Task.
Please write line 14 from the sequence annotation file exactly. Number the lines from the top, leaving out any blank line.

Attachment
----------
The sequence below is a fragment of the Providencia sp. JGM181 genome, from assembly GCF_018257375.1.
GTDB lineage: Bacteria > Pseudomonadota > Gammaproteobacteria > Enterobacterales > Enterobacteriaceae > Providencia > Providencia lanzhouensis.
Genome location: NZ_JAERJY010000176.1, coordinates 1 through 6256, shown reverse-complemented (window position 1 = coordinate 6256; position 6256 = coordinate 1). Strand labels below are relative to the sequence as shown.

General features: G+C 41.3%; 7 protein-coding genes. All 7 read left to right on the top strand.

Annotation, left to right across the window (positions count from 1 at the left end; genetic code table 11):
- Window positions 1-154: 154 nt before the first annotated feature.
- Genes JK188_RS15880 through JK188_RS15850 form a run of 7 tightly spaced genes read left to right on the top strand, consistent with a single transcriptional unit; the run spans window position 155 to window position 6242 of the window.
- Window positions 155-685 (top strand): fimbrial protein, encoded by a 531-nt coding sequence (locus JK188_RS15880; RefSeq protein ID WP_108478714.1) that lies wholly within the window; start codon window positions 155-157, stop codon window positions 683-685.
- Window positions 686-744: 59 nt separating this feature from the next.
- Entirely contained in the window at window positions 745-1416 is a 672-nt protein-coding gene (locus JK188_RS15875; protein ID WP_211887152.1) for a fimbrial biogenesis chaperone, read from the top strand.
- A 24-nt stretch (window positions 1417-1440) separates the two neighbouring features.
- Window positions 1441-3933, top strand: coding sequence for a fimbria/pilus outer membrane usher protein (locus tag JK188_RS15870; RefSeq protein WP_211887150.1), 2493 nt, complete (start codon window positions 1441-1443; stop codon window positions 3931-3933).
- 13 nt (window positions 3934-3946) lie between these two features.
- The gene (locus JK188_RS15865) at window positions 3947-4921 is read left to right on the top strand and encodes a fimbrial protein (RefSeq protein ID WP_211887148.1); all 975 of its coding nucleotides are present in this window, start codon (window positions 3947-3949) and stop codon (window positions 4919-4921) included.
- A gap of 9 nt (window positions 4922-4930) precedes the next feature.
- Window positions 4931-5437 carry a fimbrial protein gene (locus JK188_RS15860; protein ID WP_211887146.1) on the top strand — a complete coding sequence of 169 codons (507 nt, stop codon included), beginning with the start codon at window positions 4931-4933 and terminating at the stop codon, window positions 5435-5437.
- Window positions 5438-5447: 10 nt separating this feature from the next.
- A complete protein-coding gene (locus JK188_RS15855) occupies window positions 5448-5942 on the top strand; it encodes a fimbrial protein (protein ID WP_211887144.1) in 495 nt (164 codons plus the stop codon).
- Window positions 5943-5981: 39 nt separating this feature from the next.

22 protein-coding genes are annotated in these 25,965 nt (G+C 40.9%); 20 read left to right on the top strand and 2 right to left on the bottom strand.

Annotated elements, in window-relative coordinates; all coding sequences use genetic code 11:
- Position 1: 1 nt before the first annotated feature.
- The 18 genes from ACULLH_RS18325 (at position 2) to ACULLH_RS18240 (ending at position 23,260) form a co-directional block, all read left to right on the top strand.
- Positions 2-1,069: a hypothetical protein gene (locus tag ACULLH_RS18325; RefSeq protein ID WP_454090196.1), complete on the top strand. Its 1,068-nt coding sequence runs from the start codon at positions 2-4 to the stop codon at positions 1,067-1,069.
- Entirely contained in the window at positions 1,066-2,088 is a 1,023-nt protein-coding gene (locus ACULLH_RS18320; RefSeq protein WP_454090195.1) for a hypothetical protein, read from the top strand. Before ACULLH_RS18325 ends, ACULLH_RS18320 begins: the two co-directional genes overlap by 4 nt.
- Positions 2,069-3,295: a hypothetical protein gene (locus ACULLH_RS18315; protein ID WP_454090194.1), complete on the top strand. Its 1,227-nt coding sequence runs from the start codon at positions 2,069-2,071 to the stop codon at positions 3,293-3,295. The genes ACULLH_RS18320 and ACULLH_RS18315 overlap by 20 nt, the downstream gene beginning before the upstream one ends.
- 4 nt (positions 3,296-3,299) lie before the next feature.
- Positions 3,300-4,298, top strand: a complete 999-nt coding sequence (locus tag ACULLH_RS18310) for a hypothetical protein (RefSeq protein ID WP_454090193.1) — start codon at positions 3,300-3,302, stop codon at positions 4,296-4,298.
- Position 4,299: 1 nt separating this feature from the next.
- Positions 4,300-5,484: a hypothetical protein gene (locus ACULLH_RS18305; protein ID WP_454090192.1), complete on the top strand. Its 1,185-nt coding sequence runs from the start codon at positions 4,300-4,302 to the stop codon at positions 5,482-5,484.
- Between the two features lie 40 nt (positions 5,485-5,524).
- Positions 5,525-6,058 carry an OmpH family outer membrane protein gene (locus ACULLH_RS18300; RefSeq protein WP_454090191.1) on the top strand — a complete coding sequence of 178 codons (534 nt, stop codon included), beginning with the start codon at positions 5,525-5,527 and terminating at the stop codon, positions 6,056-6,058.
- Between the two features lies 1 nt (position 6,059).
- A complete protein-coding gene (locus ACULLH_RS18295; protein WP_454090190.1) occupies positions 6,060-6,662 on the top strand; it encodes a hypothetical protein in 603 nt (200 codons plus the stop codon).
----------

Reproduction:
- The gene (locus JK188_RS15865) at window positions 3947-4921 is read left to right on the top strand and encodes a fimbrial protein (RefSeq protein ID WP_211887148.1); all 975 of its coding nucleotides are present in this window, start codon (window positions 3947-3949) and stop codon (window positions 4919-4921) included.